INSTRUMENTS FOR CONTROLLING HEMORRHAGE
When incisions are made through tissue, small arteries and veins are incised causing bleeding that may require more than simple pressure to control. When this is necessary an instrument called a hemostat is used (Fig. 6-12, A). Hemostats come in a variety of shapes, may be relatively small and delicate or larger, and are either straight or curved. The hemostat most commonly used in oral surgery is a curved hemostat (fig. 6-12, /3).
The hemostat has a relatively long delicate beak used to grasp tissue and a locking handle.The locking mechanism allows the surgeon to clamp the hemostat onto a vessel and then let go of the instrument which will remain clamped onto the tissue.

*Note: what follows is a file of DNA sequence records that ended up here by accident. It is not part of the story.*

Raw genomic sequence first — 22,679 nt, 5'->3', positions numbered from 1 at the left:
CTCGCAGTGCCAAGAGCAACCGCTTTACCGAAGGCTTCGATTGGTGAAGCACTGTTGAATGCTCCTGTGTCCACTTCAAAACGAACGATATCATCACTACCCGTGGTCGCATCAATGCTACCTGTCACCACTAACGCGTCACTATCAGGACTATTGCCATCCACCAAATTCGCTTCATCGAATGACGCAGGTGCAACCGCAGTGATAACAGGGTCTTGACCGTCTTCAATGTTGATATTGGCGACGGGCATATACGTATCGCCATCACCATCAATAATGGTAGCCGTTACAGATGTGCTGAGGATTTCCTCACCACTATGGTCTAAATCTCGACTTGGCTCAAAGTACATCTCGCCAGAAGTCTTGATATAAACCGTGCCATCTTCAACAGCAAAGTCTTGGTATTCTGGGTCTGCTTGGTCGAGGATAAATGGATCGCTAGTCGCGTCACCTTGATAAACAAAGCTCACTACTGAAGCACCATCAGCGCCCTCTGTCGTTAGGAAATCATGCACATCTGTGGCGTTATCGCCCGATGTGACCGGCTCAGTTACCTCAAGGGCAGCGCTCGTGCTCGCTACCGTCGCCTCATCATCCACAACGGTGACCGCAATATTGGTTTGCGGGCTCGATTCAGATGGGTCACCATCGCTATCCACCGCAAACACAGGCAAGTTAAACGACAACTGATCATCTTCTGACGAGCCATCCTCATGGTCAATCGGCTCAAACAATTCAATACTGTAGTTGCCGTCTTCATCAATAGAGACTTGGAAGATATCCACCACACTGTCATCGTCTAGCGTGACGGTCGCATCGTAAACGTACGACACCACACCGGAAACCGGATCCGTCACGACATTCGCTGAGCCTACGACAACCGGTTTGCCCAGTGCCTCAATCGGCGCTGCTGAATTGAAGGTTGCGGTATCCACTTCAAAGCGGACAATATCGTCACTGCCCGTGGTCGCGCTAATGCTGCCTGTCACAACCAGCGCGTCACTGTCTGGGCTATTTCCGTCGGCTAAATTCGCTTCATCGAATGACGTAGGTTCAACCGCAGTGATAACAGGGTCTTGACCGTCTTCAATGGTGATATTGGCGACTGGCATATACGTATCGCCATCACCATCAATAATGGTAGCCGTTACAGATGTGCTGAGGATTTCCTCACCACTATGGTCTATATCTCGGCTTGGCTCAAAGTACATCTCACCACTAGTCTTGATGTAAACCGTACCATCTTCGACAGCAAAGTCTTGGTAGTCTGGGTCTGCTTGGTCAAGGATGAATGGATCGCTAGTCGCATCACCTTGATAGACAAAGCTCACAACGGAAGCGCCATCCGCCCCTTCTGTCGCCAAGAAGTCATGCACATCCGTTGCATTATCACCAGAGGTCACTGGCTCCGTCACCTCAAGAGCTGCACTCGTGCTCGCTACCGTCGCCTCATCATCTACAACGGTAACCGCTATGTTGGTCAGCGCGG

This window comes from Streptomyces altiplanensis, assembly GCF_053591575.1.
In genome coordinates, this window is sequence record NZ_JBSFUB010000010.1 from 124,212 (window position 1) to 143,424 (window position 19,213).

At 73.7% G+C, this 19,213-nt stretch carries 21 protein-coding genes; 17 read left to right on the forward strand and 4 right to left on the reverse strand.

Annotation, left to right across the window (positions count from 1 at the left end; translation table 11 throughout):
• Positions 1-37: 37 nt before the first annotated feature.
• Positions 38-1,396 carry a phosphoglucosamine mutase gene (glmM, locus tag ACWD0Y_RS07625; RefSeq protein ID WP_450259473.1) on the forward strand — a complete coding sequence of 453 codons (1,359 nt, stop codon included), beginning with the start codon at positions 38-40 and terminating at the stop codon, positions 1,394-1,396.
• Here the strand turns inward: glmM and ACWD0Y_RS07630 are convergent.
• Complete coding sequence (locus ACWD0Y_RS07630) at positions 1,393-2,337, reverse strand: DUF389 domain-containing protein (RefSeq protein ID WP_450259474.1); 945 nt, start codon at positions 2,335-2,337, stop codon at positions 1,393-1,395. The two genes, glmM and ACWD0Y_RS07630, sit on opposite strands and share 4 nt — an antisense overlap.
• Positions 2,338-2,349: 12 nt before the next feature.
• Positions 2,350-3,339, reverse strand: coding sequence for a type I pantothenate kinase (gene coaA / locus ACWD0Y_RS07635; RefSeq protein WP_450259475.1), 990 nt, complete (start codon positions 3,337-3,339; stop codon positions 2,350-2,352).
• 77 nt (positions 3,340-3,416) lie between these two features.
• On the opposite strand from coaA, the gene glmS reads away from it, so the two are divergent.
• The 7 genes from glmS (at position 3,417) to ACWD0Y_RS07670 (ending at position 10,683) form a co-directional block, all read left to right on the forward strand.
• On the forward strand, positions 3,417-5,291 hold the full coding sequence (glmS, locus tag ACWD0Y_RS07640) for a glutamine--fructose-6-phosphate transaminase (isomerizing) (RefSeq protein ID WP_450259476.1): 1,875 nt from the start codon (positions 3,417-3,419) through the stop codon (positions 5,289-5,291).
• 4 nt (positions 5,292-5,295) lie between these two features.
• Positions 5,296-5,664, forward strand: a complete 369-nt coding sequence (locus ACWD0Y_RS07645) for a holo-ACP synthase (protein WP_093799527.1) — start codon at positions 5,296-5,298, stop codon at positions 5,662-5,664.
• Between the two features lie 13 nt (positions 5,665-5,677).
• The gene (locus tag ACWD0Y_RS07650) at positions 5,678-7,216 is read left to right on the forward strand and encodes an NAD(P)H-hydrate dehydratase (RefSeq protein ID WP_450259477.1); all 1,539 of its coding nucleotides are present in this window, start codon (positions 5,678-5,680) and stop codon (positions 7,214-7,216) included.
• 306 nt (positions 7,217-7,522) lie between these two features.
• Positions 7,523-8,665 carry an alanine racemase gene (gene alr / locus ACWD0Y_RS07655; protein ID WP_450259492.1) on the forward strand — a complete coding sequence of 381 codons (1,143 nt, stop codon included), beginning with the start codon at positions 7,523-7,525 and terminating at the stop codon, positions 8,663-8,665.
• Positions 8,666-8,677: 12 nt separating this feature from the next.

In addition to its use as an instrument for controlling bleeding the hemostat is especially useful in oral surgery to remove granulation tissue from tooth sockets and to pick up small root tips, pieces of calculus, fragments 0f amalgam restorations, and any other small particles that have dropped into the mouth or wound area.